Vascular Surgery for Arteriovenous Malformations Workup
- Author: Allison Leigh Speer, MD; Chief Editor: Vincent Lopez Rowe, MD more...
Clinical diagnosis is confirmed by means of ultrasonography with color Doppler examination. Magnetic resonance imaging (MRI) is best for evaluating the extent of the AVM.
Bony AVMs may demonstrate osteolysis.[5, 13]
Ultrasonography with color Doppler of an AVM usually demonstrates low-resistance high-velocity arterial flow, above the baseline, with high diastolic flux, and pulsatile venous flow below the baseline. Vessels are tortuous. AV shunting is seen. Pulsed Doppler measures the arterial output on the affected side compared with the normal side (eg, carotid, humeral, femoral arteries). This noninvasive technique is an excellent and reliable way to follow the course of an AVM or to monitor response to treatment.
Computed tomography (CT) does not easily distinguish between hemangiomas and vascular malformations. CT with iodinated contrast identifies AVMs as a highly enhancing lesion and can demonstrate soft tissue involvement, as well as dilated feeding and draining vessels .
CT angiography (CTA; see the image below) provides three-dimensional (3D) reconstruction of the AVM. Cone-beam CTA (also referred to as rotational angiography) appears to be promising in the treatment of AVMs, both for facilitating preoperative surgical planning and for providing an intraoperative reference.[16, 17]
Magnetic resonance imaging
MRI of an AVM demonstrates a collection of vascular flow voids (black tubular structures) corresponding to fast-flow vessels, in all sequences (spin-echo T1- and T2-weighted sequences). (See the image below.) No contrast parenchymal enhancement (no tumor aspect) exists. If signal abnormalities are present, they may exist in relation to a fibrofatty matrix.[18, 19] Magnetic resonance angiography (MRA) also provides a 3D reconstruction of the AVM and its anomalous vascular network.
Angiography (see the image below) is not solely diagnostic but can be therapeutic with embolization. Angiography demonstrates variably dilated or tortuous feeding arteries, arterial venous shunting (occasionally with visualization of discrete fistulae), and dilated draining veins. Feeding arteries may be aneurysmal in older patients.
Proximal embolization of feeding vessels is contraindicated and should never be performed. After a period of improvement, a vascular recruitment phenomenon occurs with rapid recruitment of flow from nearby arteries, which allows new collaterals to supply the nidus. This allows the lesions to recur and progress. In addition, proximal arterial embolization denies access for subsequent embolization.[5, 1, 8]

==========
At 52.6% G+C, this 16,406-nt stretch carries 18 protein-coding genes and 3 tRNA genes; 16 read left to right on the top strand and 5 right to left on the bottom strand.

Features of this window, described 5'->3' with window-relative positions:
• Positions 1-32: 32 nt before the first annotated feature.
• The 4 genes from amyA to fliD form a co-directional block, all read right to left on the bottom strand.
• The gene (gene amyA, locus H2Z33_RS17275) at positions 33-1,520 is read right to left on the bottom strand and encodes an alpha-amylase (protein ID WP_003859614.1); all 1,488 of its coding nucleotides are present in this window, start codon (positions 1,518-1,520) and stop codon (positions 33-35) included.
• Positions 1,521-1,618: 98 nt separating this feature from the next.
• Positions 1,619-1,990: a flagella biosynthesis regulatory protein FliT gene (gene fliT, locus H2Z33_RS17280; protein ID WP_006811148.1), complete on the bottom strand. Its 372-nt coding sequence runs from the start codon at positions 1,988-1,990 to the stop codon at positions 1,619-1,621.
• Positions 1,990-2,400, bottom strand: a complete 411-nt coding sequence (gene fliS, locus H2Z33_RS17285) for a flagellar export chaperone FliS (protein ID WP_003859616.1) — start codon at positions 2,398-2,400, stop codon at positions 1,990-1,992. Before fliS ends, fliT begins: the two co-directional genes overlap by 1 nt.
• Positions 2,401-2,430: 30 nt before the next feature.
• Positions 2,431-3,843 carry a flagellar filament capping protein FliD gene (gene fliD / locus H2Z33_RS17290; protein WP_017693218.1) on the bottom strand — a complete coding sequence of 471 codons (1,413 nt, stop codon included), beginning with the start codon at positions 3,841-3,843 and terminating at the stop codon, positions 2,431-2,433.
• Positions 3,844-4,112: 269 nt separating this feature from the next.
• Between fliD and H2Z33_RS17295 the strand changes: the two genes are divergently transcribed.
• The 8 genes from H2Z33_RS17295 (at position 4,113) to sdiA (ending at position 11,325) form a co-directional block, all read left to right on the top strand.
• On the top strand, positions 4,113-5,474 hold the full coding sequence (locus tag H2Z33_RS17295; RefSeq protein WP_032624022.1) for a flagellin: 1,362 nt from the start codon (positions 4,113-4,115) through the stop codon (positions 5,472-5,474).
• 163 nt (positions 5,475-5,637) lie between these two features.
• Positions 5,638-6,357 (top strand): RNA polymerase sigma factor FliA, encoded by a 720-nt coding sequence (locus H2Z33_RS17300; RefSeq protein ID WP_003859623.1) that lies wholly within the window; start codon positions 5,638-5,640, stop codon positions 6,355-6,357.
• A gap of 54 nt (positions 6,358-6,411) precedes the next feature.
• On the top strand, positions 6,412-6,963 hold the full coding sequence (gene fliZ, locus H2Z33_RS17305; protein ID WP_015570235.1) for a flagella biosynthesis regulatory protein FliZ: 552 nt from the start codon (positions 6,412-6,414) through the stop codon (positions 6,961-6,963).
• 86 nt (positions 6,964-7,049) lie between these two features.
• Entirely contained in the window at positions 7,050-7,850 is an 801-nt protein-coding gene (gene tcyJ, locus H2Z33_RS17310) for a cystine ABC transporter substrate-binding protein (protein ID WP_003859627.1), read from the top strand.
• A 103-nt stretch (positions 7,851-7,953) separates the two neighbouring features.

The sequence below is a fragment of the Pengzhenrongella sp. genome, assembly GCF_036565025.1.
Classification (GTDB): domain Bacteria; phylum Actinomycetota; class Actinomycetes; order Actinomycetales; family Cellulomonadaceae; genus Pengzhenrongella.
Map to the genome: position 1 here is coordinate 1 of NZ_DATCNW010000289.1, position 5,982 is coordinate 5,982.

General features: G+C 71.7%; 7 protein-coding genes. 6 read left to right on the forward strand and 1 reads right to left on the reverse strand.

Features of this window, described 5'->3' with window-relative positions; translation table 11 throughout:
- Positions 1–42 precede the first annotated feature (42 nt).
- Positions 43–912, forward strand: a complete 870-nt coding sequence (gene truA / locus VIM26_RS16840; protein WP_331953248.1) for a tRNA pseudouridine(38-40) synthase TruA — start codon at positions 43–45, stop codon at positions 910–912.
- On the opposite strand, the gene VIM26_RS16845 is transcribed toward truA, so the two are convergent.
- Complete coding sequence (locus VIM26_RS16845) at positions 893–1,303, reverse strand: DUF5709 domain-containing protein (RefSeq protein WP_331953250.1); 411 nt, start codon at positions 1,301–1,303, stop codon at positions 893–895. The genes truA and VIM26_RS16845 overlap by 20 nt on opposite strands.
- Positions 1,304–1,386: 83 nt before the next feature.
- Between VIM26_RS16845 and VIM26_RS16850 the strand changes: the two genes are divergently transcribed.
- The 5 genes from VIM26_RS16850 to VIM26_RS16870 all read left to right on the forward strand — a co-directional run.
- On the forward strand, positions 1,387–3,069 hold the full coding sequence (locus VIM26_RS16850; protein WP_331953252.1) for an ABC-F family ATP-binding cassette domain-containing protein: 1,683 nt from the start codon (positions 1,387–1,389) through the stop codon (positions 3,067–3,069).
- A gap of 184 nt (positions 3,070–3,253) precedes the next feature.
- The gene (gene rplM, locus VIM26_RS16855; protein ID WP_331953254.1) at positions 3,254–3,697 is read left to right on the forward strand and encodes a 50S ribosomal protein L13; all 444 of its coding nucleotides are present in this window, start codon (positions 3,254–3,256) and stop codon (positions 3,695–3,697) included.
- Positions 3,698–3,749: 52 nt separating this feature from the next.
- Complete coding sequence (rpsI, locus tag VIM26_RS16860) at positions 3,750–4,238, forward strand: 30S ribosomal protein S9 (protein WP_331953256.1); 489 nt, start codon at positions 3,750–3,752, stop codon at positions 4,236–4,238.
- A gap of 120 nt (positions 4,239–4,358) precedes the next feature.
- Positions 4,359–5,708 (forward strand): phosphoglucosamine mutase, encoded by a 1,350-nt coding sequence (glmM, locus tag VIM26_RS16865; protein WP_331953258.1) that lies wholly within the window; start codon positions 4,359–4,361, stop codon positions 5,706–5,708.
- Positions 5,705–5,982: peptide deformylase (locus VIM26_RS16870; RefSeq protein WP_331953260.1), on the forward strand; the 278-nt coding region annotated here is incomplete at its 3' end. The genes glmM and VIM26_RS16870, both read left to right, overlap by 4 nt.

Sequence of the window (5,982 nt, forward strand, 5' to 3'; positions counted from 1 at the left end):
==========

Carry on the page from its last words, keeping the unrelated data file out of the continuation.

Angiography typically precedes interventional therapy or surgical resection. Patients with AVMs that are unresectable may undergo palliative superselective arterial or retrograde venous embolization for control of pain, hemorrhage, or congestive heart failure. Typically, palliative embolization provides only transient improvement. Resectable AVMs may be surgically removed 24-72 hours after arterial embolization for temporary nidus occlusion. Embolization can be with coils or glue.
Sclerotherapy is another radiologic option that uses angiography and involves the injection of ethanol into the nidus. The risk of soft tissue and neurologic damage is high; therefore, this technique should be performed only by an experienced endovascular specialist in carefully selected patients. Although preoperative embolization or sclerotherapy may minimize intraoperative bleeding, these techniques do not reduce the limits of resection.
Vascular malformations are composed of vascular channels lined by flat “mature” epithelium and are not hypercellular, in contrast to hemangiomas. The endothelium is not proliferative. AVMs have predominately arterial and venous anomalous channels.
No laboratory tests reliably diagnose arteriovenous malformations (AVMs). Serum levels of vascular endothelial growth factor (VEGF) are significantly higher in proliferating hemangiomas than in involuting hemangiomas and vascular malformations. In addition, urinary high-molecular-weight (hMW) matrix metalloproteinases (MMPs) are elevated in vascular tumors and some vascular malformations; however, they can not distinguish between the two types of vascular lesions.
If a patient has spontaneous bleeding, perform a complete blood count (CBC), coagulation studies such as prothrombin time (PT) and partial thromboplastin time (PTT), a disseminated intravascular coagulation (DIC) panel, and a type and screen (T+S). This will allow a rapid diagnosis of anemia, coagulopathy, or DIC, if present, and will allow resuscitation with the appropriate intravenous fluids or blood products.
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|Vascular Tumors||Vascular Malformations|
|Complex-combined vascular malformations
|C=capillary, V=venous, L=lymphatic, A=arterial, M=malformation, F=fistula|
|I - Quiescence||Pink-bluish stain, warmth, and arteriovenous shunting are revealed by Doppler scanning. The arteriovenous malformation mimics a capillary malformation or involuting hemangioma.|
|II - Expansion||The description is the same as stage I, plus enlargement, pulsations, thrill, and bruit and tortuous/tense veins.|
|III - Destruction||The description is the same as stage II, plus dystrophic skin changes, ulceration, bleeding, persistent pain, or tissue necrosis. Bony lytic lesions may occur.|
|IV - Decompensation||The description is the same as stage III, plus congestive cardiac failure with increased cardiac output and left ventricle hypertrophy.|
|Absolute Indications||Relative Indications|
|Table modified from Lee et al.|